"It's really something," I said. : Cathedrals Cathedrals EP Reviewed

Cathedrals EP

"Every song's a hit!" is normally a sentiment reserved for mega-pop star releases, like a Katy Perry record, in which, regardless of merit, half the songs will end up being singles. But such a sentiment seems particularly accurate when listening to the self-titled debut EP of San Fransisco synth-poppers Cathedrals. Brodie Jenkins and Johnny Hwin have slowly been releasing the five songs that comprise the Cathedrals EP on Soundcloud over the past few month, and each track has amassed a huge play count while sending the blogosphere into a tissy. 


These kids seemed poised for a breakthrough. If you haven't heard their music yet, welcome to the party.



When the Cathedrals EP had finished, a mere twenty minutes and forty-five seconds after it had begun, I found myself feeling a bit down. I'd liken the feeling to one a child gets when their new friend is unceremoniously dashed away by parents heading out the door.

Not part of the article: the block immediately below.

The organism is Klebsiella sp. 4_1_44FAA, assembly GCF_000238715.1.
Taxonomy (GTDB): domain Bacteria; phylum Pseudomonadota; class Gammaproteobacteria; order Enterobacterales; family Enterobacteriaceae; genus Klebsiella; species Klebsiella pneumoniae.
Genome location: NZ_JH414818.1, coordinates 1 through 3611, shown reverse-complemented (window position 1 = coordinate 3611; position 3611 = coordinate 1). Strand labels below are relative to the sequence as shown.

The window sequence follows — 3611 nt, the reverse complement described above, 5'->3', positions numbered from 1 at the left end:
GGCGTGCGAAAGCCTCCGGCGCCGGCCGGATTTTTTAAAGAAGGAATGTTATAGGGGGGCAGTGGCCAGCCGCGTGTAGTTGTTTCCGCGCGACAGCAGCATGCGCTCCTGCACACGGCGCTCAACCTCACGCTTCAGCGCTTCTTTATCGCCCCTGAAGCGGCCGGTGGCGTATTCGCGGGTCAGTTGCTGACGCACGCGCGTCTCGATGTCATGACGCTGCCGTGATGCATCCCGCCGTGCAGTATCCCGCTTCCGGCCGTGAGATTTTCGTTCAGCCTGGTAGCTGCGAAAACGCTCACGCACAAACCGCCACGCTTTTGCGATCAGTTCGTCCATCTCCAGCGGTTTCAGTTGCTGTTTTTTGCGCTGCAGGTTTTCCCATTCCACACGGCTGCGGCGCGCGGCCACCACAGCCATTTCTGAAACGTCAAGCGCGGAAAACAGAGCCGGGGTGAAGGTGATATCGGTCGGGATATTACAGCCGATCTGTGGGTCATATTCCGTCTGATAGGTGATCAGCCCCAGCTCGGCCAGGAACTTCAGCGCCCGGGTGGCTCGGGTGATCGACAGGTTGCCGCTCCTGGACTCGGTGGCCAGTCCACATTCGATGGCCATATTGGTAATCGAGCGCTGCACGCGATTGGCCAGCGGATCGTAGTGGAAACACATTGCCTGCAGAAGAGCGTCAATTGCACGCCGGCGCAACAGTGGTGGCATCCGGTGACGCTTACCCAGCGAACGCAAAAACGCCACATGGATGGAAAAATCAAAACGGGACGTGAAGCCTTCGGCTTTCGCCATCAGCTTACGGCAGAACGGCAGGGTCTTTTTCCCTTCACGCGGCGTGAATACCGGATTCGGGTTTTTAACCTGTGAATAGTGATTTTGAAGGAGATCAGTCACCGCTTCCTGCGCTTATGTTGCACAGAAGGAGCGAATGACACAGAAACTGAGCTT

"Wait, why are you leaving? I WAS ENJOYING THIS!?!?!?!"

In a very short matter of time Cathedrals manage to pull off something every artist strives for: they leave you wanting more.

Cathedrals, whom I have to imagine were named after the classic Raymond Carver short story, craft synth-pop that errs on the side of down-tempo. The band they most resemble is label-mates MS MR, although they're more brooding than Neon Gold founder Lizzy Plapinger's outfit. There is also a heavy-dose of hip hop infused production, which separates them from most acts who would be considered their contemporaries. 

Whether you want pop anthems like "Want My Love" and "Harlem," or darker cuts like "OOO AAA" and "In the Dark," this EP has got you covered. 



Cathedrals EP is out now via Neon Gold. Pick up a physical or digital copy here

As for me, I'm going to keep on streaming this one until I've finally had my fill of it. I don't see that coming anytime soon. 



p.s. Lest you think these cats are a one-trick pony, hear the stunningly beautiful, stripped-down version of "Want My Love" below:



About Calvin Paradise

Calvin Paradise manages to live a productive life despite a childhood of home schooling and suffering from what some doctors have called the worst case of Groucho Marx's Syndrome in recorded history.